As a result from different onboard combustion and energy transformation processes, remarkably for propulsion and energy production, ships represent sources of different substances to the atmosphere. Sulphur Oxides (SOx), nitrogen oxides (NOx), particulate matter (PM) and carbon dioxide (CO2) are emitted to the atmosphere as a direct result. Collectively, ship generated emissions can be significant in areas subject to heavy marine traffic leading to concerns regarding air quality, bot at local level, in coastal areas, or in a more global level, regarding to CO2 emissions leading to Greenhouse Gas emissions and contributing to global warming. Many actions have however been undertaken in recent years to significantly reduce air emissions from ships. Most of these actions have been taken through Annex VI of MARPOL, an international instrument developed through the International Maritime Organization (IMO) that establishes legally-binding international standards to regulate specific emissions and discharges generated by ships.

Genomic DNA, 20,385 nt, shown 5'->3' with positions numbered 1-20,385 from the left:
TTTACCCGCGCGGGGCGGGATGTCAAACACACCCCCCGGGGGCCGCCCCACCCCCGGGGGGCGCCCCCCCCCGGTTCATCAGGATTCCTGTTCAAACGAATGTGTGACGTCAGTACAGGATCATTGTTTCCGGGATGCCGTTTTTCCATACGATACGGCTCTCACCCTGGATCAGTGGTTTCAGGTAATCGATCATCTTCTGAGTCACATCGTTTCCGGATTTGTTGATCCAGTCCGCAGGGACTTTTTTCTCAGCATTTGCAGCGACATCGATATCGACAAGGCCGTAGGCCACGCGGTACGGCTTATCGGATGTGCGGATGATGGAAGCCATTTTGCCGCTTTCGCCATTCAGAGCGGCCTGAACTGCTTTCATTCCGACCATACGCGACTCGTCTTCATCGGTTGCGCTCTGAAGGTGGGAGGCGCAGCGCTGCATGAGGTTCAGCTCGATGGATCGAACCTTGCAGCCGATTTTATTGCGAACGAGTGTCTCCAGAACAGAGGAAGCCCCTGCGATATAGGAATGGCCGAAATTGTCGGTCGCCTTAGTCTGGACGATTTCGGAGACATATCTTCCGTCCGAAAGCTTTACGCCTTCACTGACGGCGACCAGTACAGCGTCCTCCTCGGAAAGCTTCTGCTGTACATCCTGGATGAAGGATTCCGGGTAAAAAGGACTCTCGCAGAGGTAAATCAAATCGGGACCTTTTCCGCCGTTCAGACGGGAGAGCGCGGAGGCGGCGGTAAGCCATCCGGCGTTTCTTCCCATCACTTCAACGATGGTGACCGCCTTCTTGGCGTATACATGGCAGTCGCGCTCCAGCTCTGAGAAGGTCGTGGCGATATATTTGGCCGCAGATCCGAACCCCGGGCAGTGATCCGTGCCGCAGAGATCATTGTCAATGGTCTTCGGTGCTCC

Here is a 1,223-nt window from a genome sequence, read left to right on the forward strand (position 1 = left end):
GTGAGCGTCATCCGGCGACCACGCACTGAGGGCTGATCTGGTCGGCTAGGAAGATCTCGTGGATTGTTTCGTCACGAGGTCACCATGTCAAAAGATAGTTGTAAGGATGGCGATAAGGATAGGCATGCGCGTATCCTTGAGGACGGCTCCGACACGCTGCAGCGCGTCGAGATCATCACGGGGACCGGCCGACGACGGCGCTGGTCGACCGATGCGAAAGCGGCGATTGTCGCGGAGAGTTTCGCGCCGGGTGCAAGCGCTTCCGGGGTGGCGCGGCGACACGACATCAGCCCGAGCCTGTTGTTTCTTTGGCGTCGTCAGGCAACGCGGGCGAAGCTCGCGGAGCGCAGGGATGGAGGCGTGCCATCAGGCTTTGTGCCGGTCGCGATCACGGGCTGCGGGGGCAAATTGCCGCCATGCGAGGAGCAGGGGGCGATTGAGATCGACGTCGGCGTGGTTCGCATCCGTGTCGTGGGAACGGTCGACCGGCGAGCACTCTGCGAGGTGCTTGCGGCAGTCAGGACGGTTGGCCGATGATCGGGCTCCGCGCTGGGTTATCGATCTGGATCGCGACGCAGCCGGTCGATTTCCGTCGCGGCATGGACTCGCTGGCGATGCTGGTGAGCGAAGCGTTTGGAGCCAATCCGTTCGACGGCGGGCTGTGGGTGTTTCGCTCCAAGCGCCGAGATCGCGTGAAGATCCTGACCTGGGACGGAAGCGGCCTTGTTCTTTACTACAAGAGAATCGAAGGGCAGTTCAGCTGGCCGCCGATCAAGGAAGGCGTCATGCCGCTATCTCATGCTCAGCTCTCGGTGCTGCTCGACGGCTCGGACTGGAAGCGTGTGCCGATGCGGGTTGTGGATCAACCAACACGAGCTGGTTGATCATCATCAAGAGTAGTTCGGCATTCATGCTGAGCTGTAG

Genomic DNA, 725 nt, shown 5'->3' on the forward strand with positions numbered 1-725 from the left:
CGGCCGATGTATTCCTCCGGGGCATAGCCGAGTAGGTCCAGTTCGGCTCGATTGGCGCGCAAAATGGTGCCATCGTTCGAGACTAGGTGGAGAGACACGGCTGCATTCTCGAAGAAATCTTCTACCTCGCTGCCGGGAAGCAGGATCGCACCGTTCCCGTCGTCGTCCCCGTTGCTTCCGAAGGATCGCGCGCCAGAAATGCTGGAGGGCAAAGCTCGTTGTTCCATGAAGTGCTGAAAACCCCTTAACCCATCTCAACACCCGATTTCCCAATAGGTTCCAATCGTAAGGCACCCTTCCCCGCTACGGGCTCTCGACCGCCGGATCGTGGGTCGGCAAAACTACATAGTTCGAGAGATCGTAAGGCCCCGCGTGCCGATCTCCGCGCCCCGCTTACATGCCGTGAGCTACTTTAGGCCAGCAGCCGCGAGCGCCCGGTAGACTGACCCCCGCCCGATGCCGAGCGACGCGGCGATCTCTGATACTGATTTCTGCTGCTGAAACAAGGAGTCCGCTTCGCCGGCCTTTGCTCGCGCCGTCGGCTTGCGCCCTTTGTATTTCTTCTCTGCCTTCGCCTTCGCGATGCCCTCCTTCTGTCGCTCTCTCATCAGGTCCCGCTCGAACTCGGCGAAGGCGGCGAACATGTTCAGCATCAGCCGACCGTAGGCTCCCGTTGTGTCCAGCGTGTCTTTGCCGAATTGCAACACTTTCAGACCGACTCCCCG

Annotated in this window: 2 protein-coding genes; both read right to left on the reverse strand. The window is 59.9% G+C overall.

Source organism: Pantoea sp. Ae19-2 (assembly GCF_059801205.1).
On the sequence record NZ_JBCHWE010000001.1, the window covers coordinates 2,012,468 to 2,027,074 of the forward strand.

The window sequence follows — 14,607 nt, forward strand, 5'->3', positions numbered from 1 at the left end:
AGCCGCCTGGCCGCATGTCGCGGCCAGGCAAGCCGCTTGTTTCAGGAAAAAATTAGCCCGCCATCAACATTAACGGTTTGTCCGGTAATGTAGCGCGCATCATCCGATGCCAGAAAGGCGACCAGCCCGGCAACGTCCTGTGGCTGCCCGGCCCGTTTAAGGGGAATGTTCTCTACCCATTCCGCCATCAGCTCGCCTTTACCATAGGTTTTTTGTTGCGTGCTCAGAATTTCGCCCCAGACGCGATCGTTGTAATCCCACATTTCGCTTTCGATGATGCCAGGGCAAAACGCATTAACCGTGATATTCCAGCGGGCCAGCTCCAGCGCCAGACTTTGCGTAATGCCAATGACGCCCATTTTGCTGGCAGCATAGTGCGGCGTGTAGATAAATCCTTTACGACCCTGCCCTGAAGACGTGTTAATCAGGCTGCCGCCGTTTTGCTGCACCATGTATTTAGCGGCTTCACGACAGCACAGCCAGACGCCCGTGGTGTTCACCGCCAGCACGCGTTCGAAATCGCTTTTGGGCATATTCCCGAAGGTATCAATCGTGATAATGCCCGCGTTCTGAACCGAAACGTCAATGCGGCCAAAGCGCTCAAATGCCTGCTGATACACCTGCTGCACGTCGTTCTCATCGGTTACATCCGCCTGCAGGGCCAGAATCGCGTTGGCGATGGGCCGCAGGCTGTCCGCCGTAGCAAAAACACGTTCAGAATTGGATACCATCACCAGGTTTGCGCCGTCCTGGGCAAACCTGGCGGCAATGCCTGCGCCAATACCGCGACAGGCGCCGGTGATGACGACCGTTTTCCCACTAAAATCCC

The table below presents a brief reference summary of the two different air emission categories that can be considered in relation to shipborne combustion processes, either for propulsion power, electrical production or other auxiliary systems.
Having described briefly above the two main groups where Air Emissions can be classified, it is moreover important to mention that sustainable shipping development implies that these shall be dealt with the understanding that a given measure designed to reduce one group of air emissions should not represent a detrimental effect on the other, and vice-versa.
At the EU Level, the Sulphur Directive has been, in a consistent manner with that international instrument, the reference for control of sulphur oxide emissions from ships, regulating the sulphur content in fuels used onboard ships and, with regards to CO2 emissions from ships, the MRV Regulation sets the EU-wide legal framework for the monitoring, reporting and verification of CO2 emissions and other relevant information from maritime transport.
Air Pollution - in a nutshell
Emissions of air pollutants like sulphur dioxide can travel long distances. In recent years, emissions from maritime transport have increasingly affected air quality in the EU. Therefore, EU has developed dedicated legislation to deal with some of the most important air pollutants: Sulphur Oxide (SOx), Nitrogen Oxide (NOx), Ozone Depleting Substances (ODS) and Volatile Organic Compounds (VOC).